If youÂre going the Rhizome Barrier way, check out the link below  it has quite comprehensive instructions for installing a rhizome barrier. ItÂs more back-breaking work tho. You might wanna try the open-sided barrier if you donÂt mind manually controlling your side of yard.

You can also plant the whole pot in the ground, but thatÂd limit their growth unless you donÂt mind digging them up for pruning once in a while. Bamboos are vigorous growers they get pot-bound fast.

BTW I just thought of another deterrent for pesky children-you know those water-scarecrow thing that can squirt water to scare aware pests? Think along that line =)

Here is a link that might be useful: Installing Rhizome Barrier

    Bookmark   August 27, 2010 at 11:37PM
Thank you for reporting this comment. Undo

OK folks- we did it. We bought 2 Yellow Groove bamboos this weekend and planted them along the fence. We left 12 inches or so between the back edge of the plants and the fence, to monitor any growth moving towards the neighbors. The guy at the nursery also had only good things to say about them and reiterated that the runners aren't really an issue here and of course, that we'll probably experience die-back each winter.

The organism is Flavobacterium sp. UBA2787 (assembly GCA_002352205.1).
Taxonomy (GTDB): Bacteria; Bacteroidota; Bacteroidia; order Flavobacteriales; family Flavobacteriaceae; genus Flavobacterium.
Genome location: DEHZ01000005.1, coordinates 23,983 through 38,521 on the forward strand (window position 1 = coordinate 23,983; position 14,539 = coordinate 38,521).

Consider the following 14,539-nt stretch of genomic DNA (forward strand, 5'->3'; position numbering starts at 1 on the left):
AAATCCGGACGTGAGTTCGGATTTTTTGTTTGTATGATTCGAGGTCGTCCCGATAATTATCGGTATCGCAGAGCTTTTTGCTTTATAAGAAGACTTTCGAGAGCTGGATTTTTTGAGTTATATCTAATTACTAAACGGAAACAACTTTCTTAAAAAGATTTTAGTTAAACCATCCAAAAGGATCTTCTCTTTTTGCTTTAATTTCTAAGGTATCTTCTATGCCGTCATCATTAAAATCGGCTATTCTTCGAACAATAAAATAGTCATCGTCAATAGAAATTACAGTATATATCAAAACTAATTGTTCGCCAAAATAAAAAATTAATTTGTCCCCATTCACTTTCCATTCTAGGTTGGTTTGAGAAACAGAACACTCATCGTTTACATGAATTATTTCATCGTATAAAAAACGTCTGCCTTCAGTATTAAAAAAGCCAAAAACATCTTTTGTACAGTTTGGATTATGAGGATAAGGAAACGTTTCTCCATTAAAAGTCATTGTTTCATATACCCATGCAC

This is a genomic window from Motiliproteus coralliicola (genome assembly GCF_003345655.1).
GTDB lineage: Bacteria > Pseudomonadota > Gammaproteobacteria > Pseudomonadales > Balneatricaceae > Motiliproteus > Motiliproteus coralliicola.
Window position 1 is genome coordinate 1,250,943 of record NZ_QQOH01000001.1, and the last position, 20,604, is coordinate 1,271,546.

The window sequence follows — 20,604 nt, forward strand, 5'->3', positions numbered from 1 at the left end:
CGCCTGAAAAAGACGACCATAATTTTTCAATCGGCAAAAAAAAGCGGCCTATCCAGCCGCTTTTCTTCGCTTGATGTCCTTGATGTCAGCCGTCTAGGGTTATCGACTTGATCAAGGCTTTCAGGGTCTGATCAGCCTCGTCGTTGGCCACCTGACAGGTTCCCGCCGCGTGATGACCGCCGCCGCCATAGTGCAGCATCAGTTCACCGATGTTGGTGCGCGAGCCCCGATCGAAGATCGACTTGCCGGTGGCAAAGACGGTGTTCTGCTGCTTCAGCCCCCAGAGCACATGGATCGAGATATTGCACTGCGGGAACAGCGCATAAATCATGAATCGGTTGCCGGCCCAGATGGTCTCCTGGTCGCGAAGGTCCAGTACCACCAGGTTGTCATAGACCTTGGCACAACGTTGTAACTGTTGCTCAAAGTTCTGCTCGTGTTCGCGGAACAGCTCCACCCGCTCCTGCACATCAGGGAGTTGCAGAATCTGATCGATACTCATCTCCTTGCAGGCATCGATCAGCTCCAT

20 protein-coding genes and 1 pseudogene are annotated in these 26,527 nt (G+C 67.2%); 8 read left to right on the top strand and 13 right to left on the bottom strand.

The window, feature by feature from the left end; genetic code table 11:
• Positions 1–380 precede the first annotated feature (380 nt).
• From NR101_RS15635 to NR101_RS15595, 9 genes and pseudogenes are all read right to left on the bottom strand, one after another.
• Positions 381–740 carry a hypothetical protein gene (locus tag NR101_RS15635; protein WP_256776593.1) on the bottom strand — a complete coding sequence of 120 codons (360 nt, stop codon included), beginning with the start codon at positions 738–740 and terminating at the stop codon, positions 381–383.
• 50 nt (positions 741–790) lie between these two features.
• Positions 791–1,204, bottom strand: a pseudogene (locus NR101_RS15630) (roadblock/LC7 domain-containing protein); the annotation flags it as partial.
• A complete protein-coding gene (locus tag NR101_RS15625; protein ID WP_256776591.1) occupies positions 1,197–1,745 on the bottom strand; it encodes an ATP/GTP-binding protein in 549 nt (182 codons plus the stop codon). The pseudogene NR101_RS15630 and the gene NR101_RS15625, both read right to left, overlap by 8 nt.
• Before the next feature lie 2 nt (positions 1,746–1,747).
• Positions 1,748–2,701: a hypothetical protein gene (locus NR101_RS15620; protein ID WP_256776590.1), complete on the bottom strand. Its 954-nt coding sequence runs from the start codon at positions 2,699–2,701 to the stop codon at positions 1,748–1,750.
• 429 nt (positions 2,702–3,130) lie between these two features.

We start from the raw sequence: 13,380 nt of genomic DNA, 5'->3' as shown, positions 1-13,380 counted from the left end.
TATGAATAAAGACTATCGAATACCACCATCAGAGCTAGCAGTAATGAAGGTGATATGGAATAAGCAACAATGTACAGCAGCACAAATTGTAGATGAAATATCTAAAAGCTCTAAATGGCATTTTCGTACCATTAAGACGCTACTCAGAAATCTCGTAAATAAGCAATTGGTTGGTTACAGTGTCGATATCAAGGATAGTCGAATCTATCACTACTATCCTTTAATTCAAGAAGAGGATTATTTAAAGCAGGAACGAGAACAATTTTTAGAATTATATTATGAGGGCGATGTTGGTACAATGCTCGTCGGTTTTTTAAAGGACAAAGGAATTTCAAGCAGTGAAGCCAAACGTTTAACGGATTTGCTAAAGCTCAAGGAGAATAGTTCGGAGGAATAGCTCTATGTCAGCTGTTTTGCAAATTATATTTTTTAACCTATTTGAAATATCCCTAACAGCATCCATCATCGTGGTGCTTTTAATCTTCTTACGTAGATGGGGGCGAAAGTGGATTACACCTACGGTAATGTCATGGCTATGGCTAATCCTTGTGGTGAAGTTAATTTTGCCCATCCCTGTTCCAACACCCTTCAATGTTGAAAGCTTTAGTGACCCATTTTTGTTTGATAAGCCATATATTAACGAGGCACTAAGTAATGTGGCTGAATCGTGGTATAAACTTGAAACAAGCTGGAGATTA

We used no formal barriers in the ground, but we have some ridiculously hard clay soil, so we dug a deep trench between the two holes and backfilled it with amended soil. We're hoping growth will find it easier to move into the trench rather than fight the clay on the other 3 sides of each hole. And I did set up the soaker hose to water the front of the plants further out into the yard to encourage growth that direction, whereas the hose is watering the back of the plants right on top the root ball.